Like much of this new literature, This Is Pleasure does not shy away from the knotty problems of power and gender relations. It is told in the voice of Quin – a pervy literary editor who is brought down by a slew of accusations from young women – and Margot, his friend of more than 20 years, who feels conflicted and ambivalent about their relationship, and his downfall. Margot says: “I was angry at him, too. But did he deserve to lose his job, his right to work, his honor as a human? Did he have to be so completely and utterly crushed? … But there are other things I don’t say, can’t say. And this is where the heart pain comes.”

As Gaitskill has said, fiction is an ideal medium in which to explore such complicated feelings. She’s been interrogating the grey areas of sexual power relations for decades, since her 1988 debut collection Bad Behavior. In one of those stories, Secretary, a young woman who was spanked by her boss is telephoned by a newspaper reporter because, in a pleasingly ironic twist-that-isn’t, the man who did this to her is running for mayor. She hangs up on the reporter. In 2019, perhaps this character would feel able to tell her story, but that doesn’t mean her feelings would be any less mixed. There are no doubt those who will find This Is Pleasure an exoneration, maybe even a betrayal. In this political moment older and younger women have, after all, butted heads. But these conversations are useful. The only thing that worries me is, where are the men?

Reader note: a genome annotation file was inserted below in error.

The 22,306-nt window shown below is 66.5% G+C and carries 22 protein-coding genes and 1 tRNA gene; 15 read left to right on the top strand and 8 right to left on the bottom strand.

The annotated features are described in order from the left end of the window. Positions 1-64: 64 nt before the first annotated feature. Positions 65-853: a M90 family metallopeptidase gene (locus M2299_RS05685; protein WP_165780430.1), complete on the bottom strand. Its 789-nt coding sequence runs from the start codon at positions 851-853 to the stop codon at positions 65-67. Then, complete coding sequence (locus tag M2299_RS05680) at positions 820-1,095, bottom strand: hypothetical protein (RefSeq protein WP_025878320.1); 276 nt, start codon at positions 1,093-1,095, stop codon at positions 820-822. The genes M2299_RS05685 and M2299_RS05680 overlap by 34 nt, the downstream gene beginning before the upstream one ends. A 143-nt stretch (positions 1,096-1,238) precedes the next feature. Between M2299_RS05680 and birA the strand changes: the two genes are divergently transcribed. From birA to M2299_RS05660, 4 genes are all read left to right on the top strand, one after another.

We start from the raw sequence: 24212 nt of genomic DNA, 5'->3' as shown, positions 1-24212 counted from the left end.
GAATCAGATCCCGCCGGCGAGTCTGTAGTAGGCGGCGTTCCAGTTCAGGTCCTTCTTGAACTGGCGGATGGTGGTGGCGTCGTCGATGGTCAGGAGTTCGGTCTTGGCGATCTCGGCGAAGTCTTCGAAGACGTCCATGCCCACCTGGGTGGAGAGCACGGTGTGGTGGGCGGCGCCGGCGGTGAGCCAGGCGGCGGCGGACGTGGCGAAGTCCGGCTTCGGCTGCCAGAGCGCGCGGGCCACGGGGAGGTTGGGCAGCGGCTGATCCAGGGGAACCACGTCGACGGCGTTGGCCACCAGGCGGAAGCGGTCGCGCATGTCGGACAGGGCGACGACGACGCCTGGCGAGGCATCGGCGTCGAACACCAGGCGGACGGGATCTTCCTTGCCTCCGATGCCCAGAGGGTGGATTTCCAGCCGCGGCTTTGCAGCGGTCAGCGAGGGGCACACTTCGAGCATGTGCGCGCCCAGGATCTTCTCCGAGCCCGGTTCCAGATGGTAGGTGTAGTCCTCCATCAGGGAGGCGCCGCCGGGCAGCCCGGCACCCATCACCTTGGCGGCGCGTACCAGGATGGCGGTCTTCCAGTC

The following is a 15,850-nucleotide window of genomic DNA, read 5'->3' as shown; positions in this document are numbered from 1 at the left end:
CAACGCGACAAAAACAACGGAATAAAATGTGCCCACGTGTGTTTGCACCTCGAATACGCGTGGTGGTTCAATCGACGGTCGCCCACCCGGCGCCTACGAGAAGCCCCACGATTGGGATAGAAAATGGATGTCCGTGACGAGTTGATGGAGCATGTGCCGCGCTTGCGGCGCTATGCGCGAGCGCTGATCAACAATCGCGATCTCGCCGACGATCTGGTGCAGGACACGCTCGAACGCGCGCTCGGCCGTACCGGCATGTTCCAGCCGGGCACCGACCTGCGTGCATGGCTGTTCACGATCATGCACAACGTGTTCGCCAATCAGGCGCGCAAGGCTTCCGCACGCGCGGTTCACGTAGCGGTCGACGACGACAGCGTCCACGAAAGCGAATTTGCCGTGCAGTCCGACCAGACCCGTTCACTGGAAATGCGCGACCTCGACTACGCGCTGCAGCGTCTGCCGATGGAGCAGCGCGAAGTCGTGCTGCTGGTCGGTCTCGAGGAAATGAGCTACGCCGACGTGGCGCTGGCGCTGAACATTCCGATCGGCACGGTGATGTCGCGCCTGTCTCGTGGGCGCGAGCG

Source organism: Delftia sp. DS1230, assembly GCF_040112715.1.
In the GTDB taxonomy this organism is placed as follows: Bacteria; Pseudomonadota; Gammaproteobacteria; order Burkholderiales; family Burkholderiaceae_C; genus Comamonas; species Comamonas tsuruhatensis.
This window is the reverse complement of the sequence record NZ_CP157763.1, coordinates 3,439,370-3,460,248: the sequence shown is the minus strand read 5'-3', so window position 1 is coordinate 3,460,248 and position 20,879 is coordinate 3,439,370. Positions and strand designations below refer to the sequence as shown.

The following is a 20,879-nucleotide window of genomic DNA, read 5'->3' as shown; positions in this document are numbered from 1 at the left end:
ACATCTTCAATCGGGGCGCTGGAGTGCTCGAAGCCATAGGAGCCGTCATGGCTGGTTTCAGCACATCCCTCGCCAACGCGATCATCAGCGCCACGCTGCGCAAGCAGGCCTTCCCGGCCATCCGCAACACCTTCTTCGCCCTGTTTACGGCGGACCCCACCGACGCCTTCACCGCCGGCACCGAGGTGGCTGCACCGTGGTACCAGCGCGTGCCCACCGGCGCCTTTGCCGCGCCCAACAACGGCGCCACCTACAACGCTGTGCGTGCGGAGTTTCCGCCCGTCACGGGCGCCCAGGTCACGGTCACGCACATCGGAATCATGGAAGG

For a while it looked at those male literary contributions to #MeToo would consist of self-pitying essays of exile, such as those of the US journalist John Hockenberry , in Harper’s Magazine, and the former Canadian radio star Jian Ghomeshi in the New York Review of Books; works that painted them as complicated, tortured figures while erasing the pain of the women that they had hurt. Like Gaitskill’s Quin, these men are granted complexity. We are expected to accept their subjectivity, even feel sorry for them. But to what extent are these men thinking of women at all?

We know that men read fewer books by women. It’s all very well there being a rich and diverse literary response to #MeToo, but if men don’t engage with it, what will change?

It is gratifying to see Gaitskill refuse to “stay in her lane”, and write a male character. And then there is Ben Lerner, who, in The Topeka School, has written an examination of toxic masculinity partly narrated by a female character so convincing that I had to remind myself it wasn’t real. In a recent essay, Zadie Smith reminded us of fiction’s role in helping us to inhabit the consciousnesses of people who are not like us. “All storytelling is the invitation to enter a parallel space, a hypothetical arena, in which you have imagined access to whatever is not you,” she wrote, suggesting “profound-other-fascination” as an alternative to the term “cultural appropriation”.

Will men be accused of appropriating the literature of #MeToo? No doubt. But I hope to see more work like Lerner’s. It shows, as Gaitskill’s does, that truth perhaps exists most potently in the grey areas.

• Rhiannon Lucy Cosslett is a Guardian columnist

• This article was amended on 14 October 2019 because an earlier version misnamed the writer of What Red Was, Rosie Price, as Rosie Thomas. This has been corrected.


Rhiannon Lucy Cosslett